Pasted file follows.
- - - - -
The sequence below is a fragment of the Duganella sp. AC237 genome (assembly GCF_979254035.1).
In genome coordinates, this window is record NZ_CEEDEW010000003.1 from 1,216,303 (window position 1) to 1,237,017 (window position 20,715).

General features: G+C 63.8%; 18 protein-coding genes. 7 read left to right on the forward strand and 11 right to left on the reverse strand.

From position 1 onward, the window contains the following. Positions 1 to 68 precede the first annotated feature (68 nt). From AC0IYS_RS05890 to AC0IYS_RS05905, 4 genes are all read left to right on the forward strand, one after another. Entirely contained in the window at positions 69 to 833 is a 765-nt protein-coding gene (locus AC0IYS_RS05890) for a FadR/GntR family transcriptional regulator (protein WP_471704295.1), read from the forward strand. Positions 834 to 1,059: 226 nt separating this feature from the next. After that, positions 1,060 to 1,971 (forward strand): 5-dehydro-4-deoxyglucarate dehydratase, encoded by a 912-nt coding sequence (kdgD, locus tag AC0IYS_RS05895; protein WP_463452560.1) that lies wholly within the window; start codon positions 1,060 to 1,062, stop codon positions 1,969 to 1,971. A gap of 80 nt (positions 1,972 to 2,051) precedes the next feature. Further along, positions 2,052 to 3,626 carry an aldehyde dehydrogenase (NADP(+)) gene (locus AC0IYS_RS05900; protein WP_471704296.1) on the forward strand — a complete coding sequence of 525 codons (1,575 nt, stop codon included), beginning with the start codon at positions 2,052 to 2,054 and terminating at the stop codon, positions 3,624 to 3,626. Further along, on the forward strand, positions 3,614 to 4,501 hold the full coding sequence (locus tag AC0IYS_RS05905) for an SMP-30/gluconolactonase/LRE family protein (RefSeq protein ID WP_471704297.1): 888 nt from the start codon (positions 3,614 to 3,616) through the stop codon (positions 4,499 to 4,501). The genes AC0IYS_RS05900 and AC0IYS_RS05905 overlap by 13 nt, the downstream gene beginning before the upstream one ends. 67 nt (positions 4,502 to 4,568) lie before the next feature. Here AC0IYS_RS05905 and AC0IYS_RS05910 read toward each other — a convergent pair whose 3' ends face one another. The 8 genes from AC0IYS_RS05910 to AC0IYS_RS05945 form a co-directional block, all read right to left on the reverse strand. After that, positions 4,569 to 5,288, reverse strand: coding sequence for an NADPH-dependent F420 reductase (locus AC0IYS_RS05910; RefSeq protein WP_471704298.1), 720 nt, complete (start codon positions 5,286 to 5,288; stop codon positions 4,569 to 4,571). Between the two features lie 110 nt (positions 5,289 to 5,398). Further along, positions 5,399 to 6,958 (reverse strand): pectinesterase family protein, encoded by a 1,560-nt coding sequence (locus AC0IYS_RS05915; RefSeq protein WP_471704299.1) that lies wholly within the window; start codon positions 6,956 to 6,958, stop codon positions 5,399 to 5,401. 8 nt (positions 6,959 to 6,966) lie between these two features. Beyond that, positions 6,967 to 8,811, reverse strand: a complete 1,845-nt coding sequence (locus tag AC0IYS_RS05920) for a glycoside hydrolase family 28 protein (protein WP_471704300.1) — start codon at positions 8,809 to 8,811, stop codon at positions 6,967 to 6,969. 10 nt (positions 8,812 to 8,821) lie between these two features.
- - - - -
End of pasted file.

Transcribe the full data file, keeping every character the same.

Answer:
The sequence below is a fragment of the Duganella sp. AC237 genome (assembly GCF_979254035.1).
In genome coordinates, this window is record NZ_CEEDEW010000003.1 from 1,216,303 (window position 1) to 1,237,017 (window position 20,715).

General features: G+C 63.8%; 18 protein-coding genes. 7 read left to right on the forward strand and 11 right to left on the reverse strand.

From position 1 onward, the window contains the following. Positions 1 to 68 precede the first annotated feature (68 nt). From AC0IYS_RS05890 to AC0IYS_RS05905, 4 genes are all read left to right on the forward strand, one after another. Entirely contained in the window at positions 69 to 833 is a 765-nt protein-coding gene (locus AC0IYS_RS05890) for a FadR/GntR family transcriptional regulator (protein WP_471704295.1), read from the forward strand. Positions 834 to 1,059: 226 nt separating this feature from the next. After that, positions 1,060 to 1,971 (forward strand): 5-dehydro-4-deoxyglucarate dehydratase, encoded by a 912-nt coding sequence (kdgD, locus tag AC0IYS_RS05895; protein WP_463452560.1) that lies wholly within the window; start codon positions 1,060 to 1,062, stop codon positions 1,969 to 1,971. A gap of 80 nt (positions 1,972 to 2,051) precedes the next feature. Further along, positions 2,052 to 3,626 carry an aldehyde dehydrogenase (NADP(+)) gene (locus AC0IYS_RS05900; protein WP_471704296.1) on the forward strand — a complete coding sequence of 525 codons (1,575 nt, stop codon included), beginning with the start codon at positions 2,052 to 2,054 and terminating at the stop codon, positions 3,624 to 3,626. Further along, on the forward strand, positions 3,614 to 4,501 hold the full coding sequence (locus tag AC0IYS_RS05905) for an SMP-30/gluconolactonase/LRE family protein (RefSeq protein ID WP_471704297.1): 888 nt from the start codon (positions 3,614 to 3,616) through the stop codon (positions 4,499 to 4,501). The genes AC0IYS_RS05900 and AC0IYS_RS05905 overlap by 13 nt, the downstream gene beginning before the upstream one ends. 67 nt (positions 4,502 to 4,568) lie before the next feature. Here AC0IYS_RS05905 and AC0IYS_RS05910 read toward each other — a convergent pair whose 3' ends face one another. The 8 genes from AC0IYS_RS05910 to AC0IYS_RS05945 form a co-directional block, all read right to left on the reverse strand. After that, positions 4,569 to 5,288, reverse strand: coding sequence for an NADPH-dependent F420 reductase (locus AC0IYS_RS05910; RefSeq protein WP_471704298.1), 720 nt, complete (start codon positions 5,286 to 5,288; stop codon positions 4,569 to 4,571). Between the two features lie 110 nt (positions 5,289 to 5,398). Further along, positions 5,399 to 6,958 (reverse strand): pectinesterase family protein, encoded by a 1,560-nt coding sequence (locus AC0IYS_RS05915; RefSeq protein WP_471704299.1) that lies wholly within the window; start codon positions 6,956 to 6,958, stop codon positions 5,399 to 5,401. 8 nt (positions 6,959 to 6,966) lie between these two features. Beyond that, positions 6,967 to 8,811, reverse strand: a complete 1,845-nt coding sequence (locus tag AC0IYS_RS05920) for a glycoside hydrolase family 28 protein (protein WP_471704300.1) — start codon at positions 8,809 to 8,811, stop codon at positions 6,967 to 6,969. 10 nt (positions 8,812 to 8,821) lie between these two features.